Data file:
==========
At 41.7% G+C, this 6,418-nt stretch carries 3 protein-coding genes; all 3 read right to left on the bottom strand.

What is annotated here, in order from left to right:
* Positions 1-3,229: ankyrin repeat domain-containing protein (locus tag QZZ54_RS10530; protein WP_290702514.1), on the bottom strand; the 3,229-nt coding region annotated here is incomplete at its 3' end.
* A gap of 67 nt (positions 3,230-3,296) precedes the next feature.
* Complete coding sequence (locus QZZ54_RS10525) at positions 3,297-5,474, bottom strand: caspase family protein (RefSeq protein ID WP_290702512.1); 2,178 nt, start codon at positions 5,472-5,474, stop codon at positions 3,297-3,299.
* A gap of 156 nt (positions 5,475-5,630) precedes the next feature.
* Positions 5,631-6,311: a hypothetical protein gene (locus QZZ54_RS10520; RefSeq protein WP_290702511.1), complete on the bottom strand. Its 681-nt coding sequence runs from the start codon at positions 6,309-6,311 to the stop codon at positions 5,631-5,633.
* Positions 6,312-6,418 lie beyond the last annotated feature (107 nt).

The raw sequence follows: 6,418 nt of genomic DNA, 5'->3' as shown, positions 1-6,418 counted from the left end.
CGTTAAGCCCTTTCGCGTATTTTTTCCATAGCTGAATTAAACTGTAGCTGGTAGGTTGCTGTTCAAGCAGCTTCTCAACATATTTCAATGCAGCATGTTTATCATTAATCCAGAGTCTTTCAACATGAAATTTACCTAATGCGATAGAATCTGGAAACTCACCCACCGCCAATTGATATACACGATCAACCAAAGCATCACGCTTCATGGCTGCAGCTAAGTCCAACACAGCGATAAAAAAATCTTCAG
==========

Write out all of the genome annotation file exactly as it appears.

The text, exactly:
At 41.7% G+C, this 6,418-nt stretch carries 3 protein-coding genes; all 3 read right to left on the bottom strand.

What is annotated here, in order from left to right:
* Positions 1-3,229: ankyrin repeat domain-containing protein (locus tag QZZ54_RS10530; protein WP_290702514.1), on the bottom strand; the 3,229-nt coding region annotated here is incomplete at its 3' end.
* A gap of 67 nt (positions 3,230-3,296) precedes the next feature.
* Complete coding sequence (locus QZZ54_RS10525) at positions 3,297-5,474, bottom strand: caspase family protein (RefSeq protein ID WP_290702512.1); 2,178 nt, start codon at positions 5,472-5,474, stop codon at positions 3,297-3,299.
* A gap of 156 nt (positions 5,475-5,630) precedes the next feature.
* Positions 5,631-6,311: a hypothetical protein gene (locus QZZ54_RS10520; RefSeq protein WP_290702511.1), complete on the bottom strand. Its 681-nt coding sequence runs from the start codon at positions 6,309-6,311 to the stop codon at positions 5,631-5,633.
* Positions 6,312-6,418 lie beyond the last annotated feature (107 nt).

The raw sequence follows: 6,418 nt of genomic DNA, 5'->3' as shown, positions 1-6,418 counted from the left end.
CGTTAAGCCCTTTCGCGTATTTTTTCCATAGCTGAATTAAACTGTAGCTGGTAGGTTGCTGTTCAAGCAGCTTCTCAACATATTTCAATGCAGCATGTTTATCATTAATCCAGAGTCTTTCAACATGAAATTTACCTAATGCGATAGAATCTGGAAACTCACCCACCGCCAATTGATATACACGATCAACCAAAGCATCACGCTTCATGGCTGCAGCTAAGTCCAACACAGCGATAAAAAAATCTTCAG